Bounty hunter #1: You’re wanted, Wales.
Josey Wales: Reckon I’m right popular. You a bounty hunter?
Bounty hunter #1: A man’s got to do something for a living these days.
Josey Wales: Dyin’ ain’t much of a living, boy.
So when I initially started out this month, I had originally intended to try and cover a wide variety of films from the Western genre within my column. There’s a ton of Westerns that I absolutely love that I hadn’t already talked about, such as High Noon, Stagecoach, Jeremiah Johnson, The Proposition, and others, and all of them deserve their place in this column. I’d also like to examine the various versions of the Gunfight at the O.K. Corral, as I feel like too many people believe they’ve already seen the ultimate version of this story with Tombstone, but other amazing directors of the genre, such as John Ford and John Sturges, have also had their shot at the legend.
Even just this week, I had planned on writing about Butch Cassidy and the Sundance Kid. The movie is one of my absolute favorite Western, with Redford and Newman never better on screen. The movie is such a joy that it’s easy to love it, even if you don’t like Westerns. Somehow though, my month of columns about Westerns has become a month just about Clint Eastwood Westerns.
Somehow Eastwood has totally hijacked this column, with his steely glare and quick draw consuming all the time in my DVD player at home. His films are just so interesting and different, and his characters so bad ass that it’s tough not to be drawn to them if you’re watching Westerns for any extended period of time. Eastwood is just an actor I’ve always went out of my way to see, and as a director he’s long been one that I’ve considered to be great, even if his material was pulpy at best.
I am glad to see that Eastwood is finally coming to prominence, and gaining recognition as one of the America’s greatest directors after not receiving his due after more than three decades behind the camera, but I feel like some of his earlier work has been overshadowed somewhat by his post-Oscar success. While Unforgiven seems to now be considered Eastwood’s pinnacle as a film maker, Clint had been putting together epics for the longest time, even when Westerns were hardly fashionable. Perhaps considered the ultimate Modern Western, Unforgiven may have been the culmination of Eastwood’s career with the Western, but there were other steps along the way that lead to this achievement.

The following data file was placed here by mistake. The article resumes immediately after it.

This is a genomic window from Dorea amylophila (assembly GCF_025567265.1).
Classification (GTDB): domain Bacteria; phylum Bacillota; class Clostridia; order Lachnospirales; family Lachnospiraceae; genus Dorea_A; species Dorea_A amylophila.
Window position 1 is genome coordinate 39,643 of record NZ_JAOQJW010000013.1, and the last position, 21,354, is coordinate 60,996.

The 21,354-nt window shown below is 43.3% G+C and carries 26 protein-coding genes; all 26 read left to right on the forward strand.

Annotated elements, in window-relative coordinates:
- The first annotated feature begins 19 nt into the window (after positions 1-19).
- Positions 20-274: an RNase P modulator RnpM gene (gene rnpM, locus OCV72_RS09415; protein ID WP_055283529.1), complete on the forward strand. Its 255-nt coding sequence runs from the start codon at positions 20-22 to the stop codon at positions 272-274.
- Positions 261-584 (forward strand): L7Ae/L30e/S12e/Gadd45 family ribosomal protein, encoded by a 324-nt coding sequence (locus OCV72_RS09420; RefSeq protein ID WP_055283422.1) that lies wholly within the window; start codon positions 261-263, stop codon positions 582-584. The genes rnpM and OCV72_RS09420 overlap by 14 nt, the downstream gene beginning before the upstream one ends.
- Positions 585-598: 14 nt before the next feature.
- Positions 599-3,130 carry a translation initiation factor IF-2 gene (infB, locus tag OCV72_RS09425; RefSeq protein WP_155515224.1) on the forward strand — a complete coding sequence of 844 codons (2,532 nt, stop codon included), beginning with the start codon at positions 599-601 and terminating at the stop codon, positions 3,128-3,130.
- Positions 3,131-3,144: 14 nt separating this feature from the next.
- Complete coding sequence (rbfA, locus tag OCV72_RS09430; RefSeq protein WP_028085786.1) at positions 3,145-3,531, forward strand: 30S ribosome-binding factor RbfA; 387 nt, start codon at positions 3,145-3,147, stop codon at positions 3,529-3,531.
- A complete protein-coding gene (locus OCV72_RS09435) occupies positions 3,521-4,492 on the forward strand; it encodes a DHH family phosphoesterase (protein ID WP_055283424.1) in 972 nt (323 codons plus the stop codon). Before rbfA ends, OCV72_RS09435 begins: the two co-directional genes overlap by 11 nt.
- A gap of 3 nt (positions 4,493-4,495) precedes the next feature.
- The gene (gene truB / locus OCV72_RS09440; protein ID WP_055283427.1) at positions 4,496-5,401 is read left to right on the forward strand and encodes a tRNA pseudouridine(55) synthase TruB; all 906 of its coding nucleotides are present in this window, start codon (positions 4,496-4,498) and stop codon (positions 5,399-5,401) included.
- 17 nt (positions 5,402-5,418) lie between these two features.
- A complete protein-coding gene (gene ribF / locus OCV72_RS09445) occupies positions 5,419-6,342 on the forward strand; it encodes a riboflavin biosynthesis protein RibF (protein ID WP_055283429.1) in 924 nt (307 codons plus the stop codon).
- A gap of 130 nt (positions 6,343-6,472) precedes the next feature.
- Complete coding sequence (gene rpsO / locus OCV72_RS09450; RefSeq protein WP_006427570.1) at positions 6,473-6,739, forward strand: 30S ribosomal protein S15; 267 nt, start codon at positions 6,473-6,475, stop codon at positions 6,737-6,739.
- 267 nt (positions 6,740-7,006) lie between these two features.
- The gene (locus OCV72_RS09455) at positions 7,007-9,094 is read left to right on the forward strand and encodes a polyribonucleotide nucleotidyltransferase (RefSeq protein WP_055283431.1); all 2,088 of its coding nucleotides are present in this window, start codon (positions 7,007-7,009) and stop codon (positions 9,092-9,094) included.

One of the most important of those steps, and absolutely one of my favorite Westerns, was The Outlaw Josey Wales. Perhaps more than any of Eastwood’s directing efforts in the genre, Wales has gotten lost in the shuffle. After taking his Western persona to one of its darkest places in High Plains Drifter, the actor/director decided to explore avenues in the opposite direction. While Eastwood still plays an invincible gunman, a third dimension starts to enter into his presence. Not only are we treated to the darkness, which is still there at times, we’re also given humor, justice, and even humanity.
The Outlaw Josey Wales Starring Clint Eastwood, Chief Dan George, Bill McKinney, Sondra Locke, and John Vernon. Directed by Clint Eastwood
As it was with most of the films of this genre that ended up being my favorites, it was my dad who introduced me to The Outlaw Josey Wales. It was and probably remains my father’s favorite Eastwood film, if not his favorite Western overall. I think he always found Eastwood’s explorations on the Angel of Death in High Plains Drifter and Pale Rider to just be too odd, and Unforgiven for him has always been a film to be admired more than loved. Josey Wales had everything he could love about the Western.
The film features Eastwood in the title role, but initially he doesn’t start out as a vengeful ghost or a mythical gunman. Wales is just a farmer, and a family man, and I wonder if it was shocking to see Clint in this state when this film premiered in 1976. The last time audiences had seen Eastwood in a cowboy hat, it was riding a pale horse off into the wasteland, after making a small town into a vision of hell and then shooting and whipping three men to death. Here he’s just tending to his fields and sharing an apparent simple life with his family. Then death comes for his family with the backing of the U.S. government in the form of Union Troops from Kansas.
A scene in which Eastwood is trying to train himself to fight back is very reminiscent of a similar sequence in Unforgiven, where you see this pitiful man try to find the killer from within, until Josey gets the opportunity to join the Confederate Army. Eastwood wisely shows the film’s Civil War sequences in montage, making it easy for him to transform into the unstoppable slayer of gun slingers that he becomes later in the movie. When the sequences stop, we see a hardened, classic Eastwood persona that you know is ready to dispense death at a moment’s notice.
In fact when the War finally ends and Josey Wales has not yet found his vengeance, he can’t stop fighting, and when he finally lets loose his violent nature, seemingly an entire battalion of Union troops pay the price, and Wales becomes a wanted man. Now at this point, you’re kind of expecting a typical Western, where your lone hero must face off against hordes of villains, and in a way you would be right. On the other hand, Eastwood still manages to surprise you by taking this tale in very odd directions.